ABBG meets co-promoters of Whirl-Y-Gig Mary and Richard who live in a quiet rural-looking corner of Harrow in a small house, which, despite the occasional tripped-out wall painting, has decoration reminiscent of a country farmhouse. Outside is a small church window embedded in their garden wall, which overlooks a large field. This is the base from which they run Whirl-Y-Gig, one of London’s longest-running regular parties, and a pioneering club for showcasing world dance music in London. They also run a record label called Whirl-Y-Music.

Some people believe in having tight security and strict rules but despite being one of the capitals most relaxing nights out, its also widely acclaimed to be London s safest club and is in fact the only legal party in London where children are allowed. Mary summed it up as It s about respecting all people including children. We’ve frequently been pressurised to have a bar but you can’t legally sell alcohol at night and have kids around This is also one reason why, curiously, they always choose town halls as venues, where, unlike normal nightclubs, children are allowed. Another reason is having more autonomy, as Richard explains:

They allow us to run all aspects of events ourselves, we don’t have to have conventional security, and, as we are into humanistic ideals, we feel town halls are much more in the spirit of the community.

Whirl-Y-Gig began 20 years ago as a party run by a voluntary organisation called the Association of Humanistic Psychology.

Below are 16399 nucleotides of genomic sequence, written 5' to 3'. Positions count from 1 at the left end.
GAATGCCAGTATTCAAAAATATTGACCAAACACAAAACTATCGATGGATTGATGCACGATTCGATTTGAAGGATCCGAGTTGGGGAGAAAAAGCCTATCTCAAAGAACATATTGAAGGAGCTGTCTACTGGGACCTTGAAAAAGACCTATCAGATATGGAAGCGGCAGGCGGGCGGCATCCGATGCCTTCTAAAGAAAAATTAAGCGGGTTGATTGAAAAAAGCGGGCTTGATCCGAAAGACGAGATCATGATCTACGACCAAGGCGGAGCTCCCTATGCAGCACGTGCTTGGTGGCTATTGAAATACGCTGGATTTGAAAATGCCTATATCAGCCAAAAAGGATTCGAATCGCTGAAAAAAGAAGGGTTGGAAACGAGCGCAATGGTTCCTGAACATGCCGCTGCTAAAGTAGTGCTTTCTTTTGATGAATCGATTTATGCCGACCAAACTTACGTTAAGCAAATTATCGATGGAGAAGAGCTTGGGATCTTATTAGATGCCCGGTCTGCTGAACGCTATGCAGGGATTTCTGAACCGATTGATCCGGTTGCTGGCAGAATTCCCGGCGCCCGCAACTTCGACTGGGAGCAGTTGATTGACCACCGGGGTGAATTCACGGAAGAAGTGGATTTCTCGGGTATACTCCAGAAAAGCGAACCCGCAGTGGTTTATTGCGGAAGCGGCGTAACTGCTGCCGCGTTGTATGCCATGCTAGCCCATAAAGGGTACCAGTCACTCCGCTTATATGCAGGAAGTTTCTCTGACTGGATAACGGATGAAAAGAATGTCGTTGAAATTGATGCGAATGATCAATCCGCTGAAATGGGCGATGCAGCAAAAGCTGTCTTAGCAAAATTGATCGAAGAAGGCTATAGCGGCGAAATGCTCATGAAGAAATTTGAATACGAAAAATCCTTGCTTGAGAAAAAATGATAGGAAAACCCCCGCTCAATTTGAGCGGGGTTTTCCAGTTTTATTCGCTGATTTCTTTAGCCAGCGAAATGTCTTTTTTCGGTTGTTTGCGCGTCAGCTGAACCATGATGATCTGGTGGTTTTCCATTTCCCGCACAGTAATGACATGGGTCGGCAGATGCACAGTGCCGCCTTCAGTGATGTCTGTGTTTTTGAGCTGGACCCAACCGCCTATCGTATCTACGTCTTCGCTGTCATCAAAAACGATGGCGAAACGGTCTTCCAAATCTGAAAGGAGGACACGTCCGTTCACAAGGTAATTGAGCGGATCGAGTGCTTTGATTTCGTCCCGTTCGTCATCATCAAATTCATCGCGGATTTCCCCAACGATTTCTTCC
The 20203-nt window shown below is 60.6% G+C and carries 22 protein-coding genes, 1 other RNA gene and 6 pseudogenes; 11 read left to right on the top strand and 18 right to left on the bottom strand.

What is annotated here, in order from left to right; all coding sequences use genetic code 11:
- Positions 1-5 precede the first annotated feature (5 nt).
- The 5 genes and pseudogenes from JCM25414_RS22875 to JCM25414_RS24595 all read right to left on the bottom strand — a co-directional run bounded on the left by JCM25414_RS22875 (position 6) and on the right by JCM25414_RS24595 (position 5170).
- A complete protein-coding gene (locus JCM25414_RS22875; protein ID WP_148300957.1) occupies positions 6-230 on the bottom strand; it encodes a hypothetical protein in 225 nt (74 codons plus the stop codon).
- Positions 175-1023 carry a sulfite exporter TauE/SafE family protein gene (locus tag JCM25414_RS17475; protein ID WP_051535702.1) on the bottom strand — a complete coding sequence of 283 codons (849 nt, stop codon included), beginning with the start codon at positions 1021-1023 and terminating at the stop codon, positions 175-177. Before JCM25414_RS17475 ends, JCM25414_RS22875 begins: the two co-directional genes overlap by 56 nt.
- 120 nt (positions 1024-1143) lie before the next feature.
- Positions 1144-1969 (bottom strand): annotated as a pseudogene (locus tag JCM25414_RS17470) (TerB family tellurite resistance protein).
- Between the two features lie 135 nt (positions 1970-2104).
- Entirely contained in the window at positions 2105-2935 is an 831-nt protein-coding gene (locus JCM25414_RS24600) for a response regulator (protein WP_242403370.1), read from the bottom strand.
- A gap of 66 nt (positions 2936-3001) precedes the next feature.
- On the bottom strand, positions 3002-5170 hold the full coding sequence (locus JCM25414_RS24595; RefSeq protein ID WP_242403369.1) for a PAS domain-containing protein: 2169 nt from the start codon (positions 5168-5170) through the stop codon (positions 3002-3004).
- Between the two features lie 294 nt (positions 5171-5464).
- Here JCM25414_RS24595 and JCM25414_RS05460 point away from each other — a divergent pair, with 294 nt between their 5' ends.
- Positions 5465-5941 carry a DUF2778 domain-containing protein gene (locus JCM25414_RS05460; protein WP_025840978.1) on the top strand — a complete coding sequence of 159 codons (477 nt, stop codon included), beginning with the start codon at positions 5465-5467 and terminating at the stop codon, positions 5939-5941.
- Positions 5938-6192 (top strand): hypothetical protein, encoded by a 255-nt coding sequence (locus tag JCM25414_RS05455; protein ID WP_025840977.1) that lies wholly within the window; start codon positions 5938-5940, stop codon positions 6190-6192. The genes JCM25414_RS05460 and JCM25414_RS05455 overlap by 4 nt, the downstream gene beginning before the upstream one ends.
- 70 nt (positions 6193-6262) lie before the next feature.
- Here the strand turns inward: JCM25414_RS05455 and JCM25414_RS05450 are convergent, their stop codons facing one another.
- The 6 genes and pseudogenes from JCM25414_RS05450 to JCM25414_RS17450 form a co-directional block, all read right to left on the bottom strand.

Richard attended the very first Whirl-Y-Gig, and was so impressed by it that he decided to get involved, and, after a year he was running the whole show. It was just a place to dance that was a million miles away from clubland . Mary, who he met later, also got into it, and being the more extrovert partner, is the Whirly hostess, while Richard – aka DJ Monkey Pilot – supplies the sounds.

His DJ career began soon after taking over the running of Whirly. For the past 15 years, he has been the only DJ playing there, and spins what’s best described as world music with a trance flavour, but Richard is dismissive of genre labels, and would rather not be pigeonholed. I’ve never really understood clubs who segregate different genres of music, I’ve always played as wide a range of music as possible: we’re into raising energy, and every track should be like another step on a journey.

Like most DJs, Monkey Pilot used to select whatever tunes he felt fitted any given moment in the party, but now, he actually plans his whole set in advance I found I could get better results that way, and I could guard against falling into habits he said.

Although Whirly is his only residency , he sometimes plays at other parties, such as RTTS, Pendragon, and even at Ministry of Sound.

When M.O.S. heard that my musical style and general approach was different to the club norm they were a bit worried, but to everyone’s surprise it turned out to be a very successful night ! He has also played in the dance tent and in the tipi field at Glastonbury, at the Guildford festival, and in places as far flung as Las Palmas and New Zealand.

Although Whirl-Y-Gig itself has never taken its party beyond British shores, it has been a feature of quite a few UK festivals, such as regular appearances at WOMAD, and at the first Phoenix Festival where they were the only haven of peace in this otherwise troubled event: They gave us a big top and the cost of hiring a truck, but nothing else and said get on with it. That was our first festival and it was a huge success says Richard.

At the end of every Whirly, a huge silk parachute descends over the crowd: some people sit underneath, while others wave the thing around, bouncing countless balloons off it. The light show is pretty impressive too, with TimeOut magazine commenting: God knows what it would be like if you’re tripping.